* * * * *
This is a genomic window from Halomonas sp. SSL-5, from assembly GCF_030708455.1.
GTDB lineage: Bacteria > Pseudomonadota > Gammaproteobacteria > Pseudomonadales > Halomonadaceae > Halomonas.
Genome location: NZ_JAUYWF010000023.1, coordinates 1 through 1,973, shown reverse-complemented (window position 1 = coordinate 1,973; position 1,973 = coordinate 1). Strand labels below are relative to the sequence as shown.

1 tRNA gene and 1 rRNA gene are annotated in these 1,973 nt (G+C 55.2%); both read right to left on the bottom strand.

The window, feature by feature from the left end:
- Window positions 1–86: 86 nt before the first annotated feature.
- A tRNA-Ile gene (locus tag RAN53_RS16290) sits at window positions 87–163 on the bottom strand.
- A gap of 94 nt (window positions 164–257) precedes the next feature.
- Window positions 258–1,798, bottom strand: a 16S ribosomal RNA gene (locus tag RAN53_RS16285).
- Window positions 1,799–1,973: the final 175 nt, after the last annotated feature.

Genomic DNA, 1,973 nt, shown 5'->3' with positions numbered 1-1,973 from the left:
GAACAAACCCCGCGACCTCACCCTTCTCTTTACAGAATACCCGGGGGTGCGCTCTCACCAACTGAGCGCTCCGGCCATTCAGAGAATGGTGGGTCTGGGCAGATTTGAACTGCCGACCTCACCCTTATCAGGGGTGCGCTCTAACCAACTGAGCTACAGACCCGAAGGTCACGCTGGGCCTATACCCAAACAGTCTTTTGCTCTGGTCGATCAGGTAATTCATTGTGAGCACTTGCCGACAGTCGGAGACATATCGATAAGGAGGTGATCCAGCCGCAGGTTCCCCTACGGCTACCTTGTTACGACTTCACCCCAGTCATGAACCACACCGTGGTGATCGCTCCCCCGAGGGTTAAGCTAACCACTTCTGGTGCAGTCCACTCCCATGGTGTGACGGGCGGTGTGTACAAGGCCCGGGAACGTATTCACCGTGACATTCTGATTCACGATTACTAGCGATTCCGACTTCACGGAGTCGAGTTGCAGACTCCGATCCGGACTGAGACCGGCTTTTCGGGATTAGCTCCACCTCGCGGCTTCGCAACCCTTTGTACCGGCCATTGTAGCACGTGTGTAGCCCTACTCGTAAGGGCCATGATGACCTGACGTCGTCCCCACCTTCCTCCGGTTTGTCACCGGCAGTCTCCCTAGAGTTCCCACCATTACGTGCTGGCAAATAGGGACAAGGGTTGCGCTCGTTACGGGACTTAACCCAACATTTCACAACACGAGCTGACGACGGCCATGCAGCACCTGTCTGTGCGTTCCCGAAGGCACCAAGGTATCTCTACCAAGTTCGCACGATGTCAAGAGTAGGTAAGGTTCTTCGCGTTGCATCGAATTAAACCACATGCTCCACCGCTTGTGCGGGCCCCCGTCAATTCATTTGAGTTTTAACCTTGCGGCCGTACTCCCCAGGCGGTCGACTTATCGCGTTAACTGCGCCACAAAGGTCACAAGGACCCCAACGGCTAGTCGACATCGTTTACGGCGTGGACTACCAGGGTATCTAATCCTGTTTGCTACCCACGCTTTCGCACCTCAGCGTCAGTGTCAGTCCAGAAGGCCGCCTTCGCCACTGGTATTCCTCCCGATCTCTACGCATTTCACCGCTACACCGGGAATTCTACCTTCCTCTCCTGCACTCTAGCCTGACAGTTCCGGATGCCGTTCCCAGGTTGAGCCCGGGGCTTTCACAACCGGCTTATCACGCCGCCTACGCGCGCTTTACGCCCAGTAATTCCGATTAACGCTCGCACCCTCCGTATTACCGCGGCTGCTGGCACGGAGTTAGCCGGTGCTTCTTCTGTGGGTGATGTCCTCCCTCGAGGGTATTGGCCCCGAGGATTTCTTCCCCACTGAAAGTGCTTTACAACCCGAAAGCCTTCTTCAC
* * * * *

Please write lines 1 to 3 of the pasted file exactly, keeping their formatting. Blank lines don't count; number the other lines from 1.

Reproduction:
This is a genomic window from Halomonas sp. SSL-5, from assembly GCF_030708455.1.
GTDB lineage: Bacteria > Pseudomonadota > Gammaproteobacteria > Pseudomonadales > Halomonadaceae > Halomonas.
Genome location: NZ_JAUYWF010000023.1, coordinates 1 through 1,973, shown reverse-complemented (window position 1 = coordinate 1,973; position 1,973 = coordinate 1). Strand labels below are relative to the sequence as shown.